"We are using blockchains in North America when we source pumpkins from farmers," said Benjamin Ware, Nestlé's global head of responsible sourcing, in an interview. "In the future, we want to pilot blockchain in trade channels such as palm oil, where there are six to seven intermediaries between a plantation and Nestlé, and six to seven more between Nestle and [a supermarket] like Tesco PLC."

Walmart also tested the technology. Using old-style tracking systems, "it took Walmart six days, 18 hours and 26 minutes to trace a package of sliced mango from its store back to a farm," said McDermott of IBM. But when the mango trace was tested on IBM's blockchain system, "we did it in two seconds."

On Sept. 28, 2018, following a large U.S. outbreak of E. coli in romaine lettuce that sparked food contamination fears, Walmart wrote to suppliers of fresh, leafy greens, requiring them to use IBM's blockchain to track their produce all the way back to the farm. "Our suppliers are expected to ... enable end-to-end traceability back to farm by September 30, 2019," the retail giant said in its letter.

French supermarket chain Carrefour says it is using IBM's blockchain on its "Quality Line Auvergne chicken," of which it sells a million each year, and is also rolling out the system for tomatoes, eggs, cheese, milk and Norwegian salmon. The company expects to extend it to all 100 Quality Line products by 2022. Separately, Carrefour Spain has a plan to certify antibiotic-free chicken with a QR code for consumers to see the data, and Spanish fish products maker Angulas Aguinaga has also joined the blockchain system, according to IBM.

Other software providers have spotted the opportunity, too. A small U.K. firm called Provenance is using blockchain to help British food retailer The Co-Op track fresh produce from origin to grocery shelf. Dairy Farmers of America Inc. — the world's largest milk processor — recently teamed up with food technology startup Ripe.io to test blockchain in its vast supply chain.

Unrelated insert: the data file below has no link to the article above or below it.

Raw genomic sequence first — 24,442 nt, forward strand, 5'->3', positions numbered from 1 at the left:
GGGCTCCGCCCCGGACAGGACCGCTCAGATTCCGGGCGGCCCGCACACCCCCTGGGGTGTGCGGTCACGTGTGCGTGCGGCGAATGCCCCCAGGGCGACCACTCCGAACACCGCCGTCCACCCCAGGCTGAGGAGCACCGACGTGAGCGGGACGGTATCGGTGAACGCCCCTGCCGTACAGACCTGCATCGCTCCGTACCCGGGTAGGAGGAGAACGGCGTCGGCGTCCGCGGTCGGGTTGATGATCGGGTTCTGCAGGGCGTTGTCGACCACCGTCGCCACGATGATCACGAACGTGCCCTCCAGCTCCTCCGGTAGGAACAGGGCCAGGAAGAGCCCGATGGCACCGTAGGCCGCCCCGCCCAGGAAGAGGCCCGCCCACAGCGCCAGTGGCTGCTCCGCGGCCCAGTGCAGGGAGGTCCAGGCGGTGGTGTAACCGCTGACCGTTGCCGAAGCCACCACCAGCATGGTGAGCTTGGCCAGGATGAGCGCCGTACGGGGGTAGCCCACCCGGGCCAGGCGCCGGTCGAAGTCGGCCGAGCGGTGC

In September 2018, Albert Heijn, the biggest supermarket chain in the Netherlands and a unit of Ahold Delhaize, said it was using blockchain from privately held Supply Chain Information Management to make the production of its own-brand orange juice completely transparent to consumers. "Through a QR code on the packaging, they can track the entire route traveled by a bottle of orange juice, from the grove to the store shelf," Albert Heijn says in an explainer posted on its website.

The blockchain captures a wealth of data along the complicated, nine-step route that the orange juice takes. The journey starts at Brazilian plantations owned by LDC Juice that are certified to be deforestation-free, then moves to the plant where oranges are pressed for juice, turned into concentrate, and then transported to the port of Santos. From there it is on a two-week boat journey to Gent, Belgium, and then on to the Netherlands by truck. Water is added to the concentrate, as well as vitamin C to ensure that the color is maintained. The juice is pasteurized, packaged, labeled and eventually sent to an Albert Heijn supermarket. At every step of the way, a trove of information is added into the blockchain: when the oranges were picked; their level of sweetness; working conditions in the plantation; processing period; transport time; sensory smell, color and taste tests; and the control of the sweetness-acidity ratio.

"Transparency in the chain is becoming increasingly important," said Marit Van Egmond, commercial director at Albert Heijn, in a statement. "We know all the steps that our products go through to ensure that they are produced with respect for people, animals and the environment and we want to show these steps to our customers, in an open and transparent way."